Posted March 9, 2013 by David H in Technology

No re-election for two HP directors


Northern, WI 03/09/2013 (avauncer) – The New York City Pension Funds said that Hewlett-Packard Company (NYSE:HPQ) has failed to protect its investors from misguided and expensive acquisitions. It has announced that it will not vote for reappointing directors, G. Kennedy Thompson and John Hammergren and has been pressuring the company to replace them. As part of their finance and investment committee member of board profiles in HP, they are responsible oversight failures that were, in part the reason for the $8.8 million writedown that took place in November. John Liu, the New Your City Comptroller said that these were primarily a result of accounting improprieties.

Company falters on too many fronts

The company has seen four CEO’s over three years and the current Chief Executive officer, Meg Whitman has been struggling to win back investor confidence by reviving company growth. Hewlett-Packard Company (NYSE:HPQ) has been reeling under six consecutive quarters of declining sales and has taken too many management and profit missteps. The $9.2 billion charge that was largely connected to HP’s buyout of Electronic Data Systems Corp was followed by the autonomy writedown. This week, Glass Lewis and Co. and Institutional Shareholder Services the proxy advisors urged Hewlett-Packard Company (NYSE:HPQ)’s investors to block the re-election of the two directors at the annual meeting. Hammergren has been on the Hewlett-Packard Company (NYSE:HPQ) since 2005 and is also the McKesson Corporation (NYSE:MCK) CEO. He heads the audit committee.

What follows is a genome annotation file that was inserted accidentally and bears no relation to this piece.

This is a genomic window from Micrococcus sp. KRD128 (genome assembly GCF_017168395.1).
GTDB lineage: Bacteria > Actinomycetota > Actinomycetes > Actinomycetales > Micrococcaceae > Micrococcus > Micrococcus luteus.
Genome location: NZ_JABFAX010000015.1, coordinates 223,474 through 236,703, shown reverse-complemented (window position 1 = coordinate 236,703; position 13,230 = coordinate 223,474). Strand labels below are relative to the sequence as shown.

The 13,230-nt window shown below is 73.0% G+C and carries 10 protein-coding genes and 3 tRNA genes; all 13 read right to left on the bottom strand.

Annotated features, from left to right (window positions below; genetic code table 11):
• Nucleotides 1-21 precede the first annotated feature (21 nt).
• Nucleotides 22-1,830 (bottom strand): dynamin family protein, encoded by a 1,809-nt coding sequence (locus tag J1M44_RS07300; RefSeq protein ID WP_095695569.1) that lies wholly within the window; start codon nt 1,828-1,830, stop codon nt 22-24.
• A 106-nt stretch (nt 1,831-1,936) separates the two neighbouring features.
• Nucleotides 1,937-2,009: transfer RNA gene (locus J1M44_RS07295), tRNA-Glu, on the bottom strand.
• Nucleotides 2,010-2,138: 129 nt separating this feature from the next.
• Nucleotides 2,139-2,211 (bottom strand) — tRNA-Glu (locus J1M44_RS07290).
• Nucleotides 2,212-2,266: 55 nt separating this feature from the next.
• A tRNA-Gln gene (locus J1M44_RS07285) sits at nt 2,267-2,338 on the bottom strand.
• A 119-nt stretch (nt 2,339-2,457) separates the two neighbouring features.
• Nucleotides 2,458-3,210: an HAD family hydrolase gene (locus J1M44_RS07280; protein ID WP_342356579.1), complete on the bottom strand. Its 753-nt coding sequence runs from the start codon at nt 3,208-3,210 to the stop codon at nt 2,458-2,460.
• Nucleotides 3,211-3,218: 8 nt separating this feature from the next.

In a statement Liu said that though the company is taking steps to correct oversight, investor confidence can only be restored by replacing these two directors without any delay. Howard Clabo the California-based Hewlett-Packard Company (NYSE:HPQ)’s spokesperson said that the any directors who have been nominated in the proxy statement are fully supported by the board

Shares of Hewlett-Packard Company (NYSE:HPQ) went up by 0.72% to close at $21.00

Shares of McKesson Corporation (NYSE:MCK) went up by 1.18% to close at $109.32

David H

David H. Steinberg grew up in West Hartford, Connecticut, entered Yale at age 16, and earned his law degree from Duke University, where he served as editor-in-chief of the law review. After four years of entertainment law in Atlanta and New York, he abandoned his legal career to attend U.S.C.’s Peter Stark Producing Program. Steinberg broke out as a writer in 1999 with his teen comedy SLACKERS that ignited a bidding war for the script. The movie starred Devon Sawa, Jason Schwartzman, and model Jaime King and became an instant cult classic.